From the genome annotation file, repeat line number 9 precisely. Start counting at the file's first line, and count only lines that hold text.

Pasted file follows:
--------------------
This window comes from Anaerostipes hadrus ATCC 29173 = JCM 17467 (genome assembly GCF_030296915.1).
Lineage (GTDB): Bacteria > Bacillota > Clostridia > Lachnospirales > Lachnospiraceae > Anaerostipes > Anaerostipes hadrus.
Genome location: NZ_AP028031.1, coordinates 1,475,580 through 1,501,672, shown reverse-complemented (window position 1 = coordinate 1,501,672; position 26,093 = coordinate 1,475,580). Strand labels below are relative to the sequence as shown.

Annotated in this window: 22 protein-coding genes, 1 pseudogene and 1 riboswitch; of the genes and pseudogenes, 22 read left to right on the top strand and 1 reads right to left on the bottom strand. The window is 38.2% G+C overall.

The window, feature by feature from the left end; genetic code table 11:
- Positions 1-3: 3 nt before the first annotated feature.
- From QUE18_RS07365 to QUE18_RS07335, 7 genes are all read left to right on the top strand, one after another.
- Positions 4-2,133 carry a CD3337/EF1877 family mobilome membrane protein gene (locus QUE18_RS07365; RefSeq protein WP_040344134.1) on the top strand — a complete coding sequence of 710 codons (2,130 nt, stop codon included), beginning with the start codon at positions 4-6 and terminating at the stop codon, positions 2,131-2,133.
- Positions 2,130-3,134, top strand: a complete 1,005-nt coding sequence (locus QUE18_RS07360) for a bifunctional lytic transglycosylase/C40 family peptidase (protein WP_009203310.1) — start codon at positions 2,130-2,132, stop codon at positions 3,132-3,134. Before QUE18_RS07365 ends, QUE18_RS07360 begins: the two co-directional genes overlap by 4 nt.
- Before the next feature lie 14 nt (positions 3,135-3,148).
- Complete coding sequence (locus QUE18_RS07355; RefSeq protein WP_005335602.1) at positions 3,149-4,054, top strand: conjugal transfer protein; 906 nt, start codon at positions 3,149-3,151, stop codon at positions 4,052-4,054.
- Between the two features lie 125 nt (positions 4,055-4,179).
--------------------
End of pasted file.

- Positions 2,130-3,134, top strand: a complete 1,005-nt coding sequence (locus QUE18_RS07360) for a bifunctional lytic transglycosylase/C40 family peptidase (protein WP_009203310.1) — start codon at positions 2,130-2,132, stop codon at positions 3,132-3,134. Before QUE18_RS07365 ends, QUE18_RS07360 begins: the two co-directional genes overlap by 4 nt.